Among concerns scientists have raised are that BA.4, BA.5 and another variant on the rise, BA.2.12.1, replicate more efficiently in human lung cells than BA.2.

Prof Azra Ghani, an epidemiologist at Imperial College London, said the latest figures were not surprising, and might rise further.

“This increase in infection prevalence is likely due to the growth of the BA.4 and BA.5 Omicron subvariants, which as we have seen elsewhere in Europe, appear to be able to escape immunity generated from previous Omicron subvariants,” she said.

“It is therefore possible that we will continue to see some growth in infection prevalence in the coming weeks and consequently an increase in hospitalisations, although these subvariants do not currently appear to result in any significantly changed severity profile. This does however serve as a reminder that the Covid-19 pandemic is not over.”

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NHS to offer women in England drug that cuts recurrence of breast cancer | Breast cancer



Thousands of women in England with breast cancer are to benefit from a new pill on the NHS which reduces the risk of the disease coming back.

The National Institute for Health and Care Excellence (Nice) has given the green light to abemaciclib, which cuts the chance of breast cancer returning after a patient has had surgery to remove a tumour.

Trials showed that patients who had the drug with hormone therapy had a more than 30% improved chance of their cancer not coming back after surgery, compared with hormone therapy alone.

“It’s fantastic thousands of women with this type of primary breast cancer will now have an additional treatment option available on the NHS to help further reduce the risk of the disease coming back,” said Delyth Morgan, the chief executive of charity Breast Cancer Now.

“The fear of breast cancer returning or spreading to other parts of their body and becoming incurable can cause considerable anxiety for so many women and their loved ones.

“New effective treatments such as abemaciclib, which can offer more women the chance to further reduce the risk of the disease recurring, are therefore extremely welcome and this is an important step change in the drug options available for this group of patients.”

The twice-a-day pill is suitable for women with hormone receptor-positive, HER2-negative, node-positive early breast cancer at high risk of recurrence who have had surgery. About 4,000 women will benefit initially, Nice said.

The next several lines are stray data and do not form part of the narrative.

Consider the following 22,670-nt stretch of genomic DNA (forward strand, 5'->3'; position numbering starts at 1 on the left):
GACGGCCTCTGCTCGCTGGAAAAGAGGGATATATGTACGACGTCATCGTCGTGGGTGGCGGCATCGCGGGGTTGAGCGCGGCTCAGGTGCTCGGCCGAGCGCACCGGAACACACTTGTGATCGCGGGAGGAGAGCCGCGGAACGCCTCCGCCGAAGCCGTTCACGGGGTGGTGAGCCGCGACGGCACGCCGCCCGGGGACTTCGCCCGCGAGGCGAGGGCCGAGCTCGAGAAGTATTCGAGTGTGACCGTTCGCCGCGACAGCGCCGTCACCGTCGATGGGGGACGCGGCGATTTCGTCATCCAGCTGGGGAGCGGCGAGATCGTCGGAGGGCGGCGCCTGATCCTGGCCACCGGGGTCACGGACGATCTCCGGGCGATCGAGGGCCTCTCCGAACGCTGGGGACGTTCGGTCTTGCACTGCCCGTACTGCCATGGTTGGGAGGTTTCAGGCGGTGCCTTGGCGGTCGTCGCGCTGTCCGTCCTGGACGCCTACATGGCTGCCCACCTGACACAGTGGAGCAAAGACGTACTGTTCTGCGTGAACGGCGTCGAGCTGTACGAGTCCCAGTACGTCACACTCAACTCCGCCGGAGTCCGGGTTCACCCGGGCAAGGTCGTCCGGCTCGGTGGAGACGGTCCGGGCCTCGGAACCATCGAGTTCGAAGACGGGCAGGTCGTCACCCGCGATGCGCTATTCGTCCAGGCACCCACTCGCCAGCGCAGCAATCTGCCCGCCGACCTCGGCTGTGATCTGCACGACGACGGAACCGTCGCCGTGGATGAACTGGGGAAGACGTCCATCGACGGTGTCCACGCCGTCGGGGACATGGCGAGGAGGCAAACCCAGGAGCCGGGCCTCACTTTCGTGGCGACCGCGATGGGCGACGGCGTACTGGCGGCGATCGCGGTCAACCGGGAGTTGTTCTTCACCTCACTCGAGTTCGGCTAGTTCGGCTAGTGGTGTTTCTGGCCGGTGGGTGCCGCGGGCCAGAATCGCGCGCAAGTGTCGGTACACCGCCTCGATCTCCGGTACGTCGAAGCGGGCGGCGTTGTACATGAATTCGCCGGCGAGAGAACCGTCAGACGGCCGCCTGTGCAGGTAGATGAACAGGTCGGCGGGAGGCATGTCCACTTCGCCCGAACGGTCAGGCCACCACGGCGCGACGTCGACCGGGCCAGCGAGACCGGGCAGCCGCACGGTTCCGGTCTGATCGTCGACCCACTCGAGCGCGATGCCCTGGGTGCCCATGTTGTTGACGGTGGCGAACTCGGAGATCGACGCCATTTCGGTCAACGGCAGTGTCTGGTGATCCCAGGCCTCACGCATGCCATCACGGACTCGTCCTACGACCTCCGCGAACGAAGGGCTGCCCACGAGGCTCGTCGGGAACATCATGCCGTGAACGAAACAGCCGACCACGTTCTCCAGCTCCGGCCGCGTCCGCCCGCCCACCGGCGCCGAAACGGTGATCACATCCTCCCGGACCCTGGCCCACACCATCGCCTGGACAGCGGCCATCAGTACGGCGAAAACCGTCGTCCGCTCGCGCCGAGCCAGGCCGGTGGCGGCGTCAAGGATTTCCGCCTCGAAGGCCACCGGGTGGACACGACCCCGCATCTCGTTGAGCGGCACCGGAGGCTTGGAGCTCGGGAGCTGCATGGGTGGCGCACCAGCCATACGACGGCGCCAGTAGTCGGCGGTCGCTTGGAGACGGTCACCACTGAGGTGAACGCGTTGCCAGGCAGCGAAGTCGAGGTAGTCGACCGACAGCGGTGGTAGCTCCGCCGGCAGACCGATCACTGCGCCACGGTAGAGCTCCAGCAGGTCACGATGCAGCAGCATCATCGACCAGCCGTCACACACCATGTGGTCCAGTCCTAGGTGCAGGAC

Helen Knight, the interim director of medicines evaluation at Nice, said the draft recommendation came less than a month after abemaciclib received its licence.

“The fact that we have been able to produce draft recommendations so quickly is testament to the success of our ambition to support patient access to clinically and cost effective treatments as early as possible,” said Knight. “Until now there have been no targeted treatments for people with this type of breast cancer.

“Abemaciclib with hormone therapy represents a significant improvement in how it is treated because being able to have a targeted treatment earlier after surgery will increase the chance of curing the disease and reduce the likelihood of developing incurable advanced disease.”

Abemaciclib works by targeting and inhibiting proteins in cancer cells which allow the cancer to divide and grow. It normally costs £2,950 for a packet of 56 150mg-tablets, but the manufacturer, Eli Lilly, has agreed an undisclosed discounted price for NHS England.

“Thanks in part to this latest deal struck by NHS England, NHS patients will be able to access another new targeted drug for a common and aggressive form of breast cancer,” said Prof Peter Johnson, the cancer director of NHS England.

“Abemaciclib, when used alongside a hormone therapy, offers a new, doubly targeted, treatment option, helping to increase the chances of beating the cancer for good, as well as meeting the NHS’s commitment to delivering improved cancer care under our long-term plan.”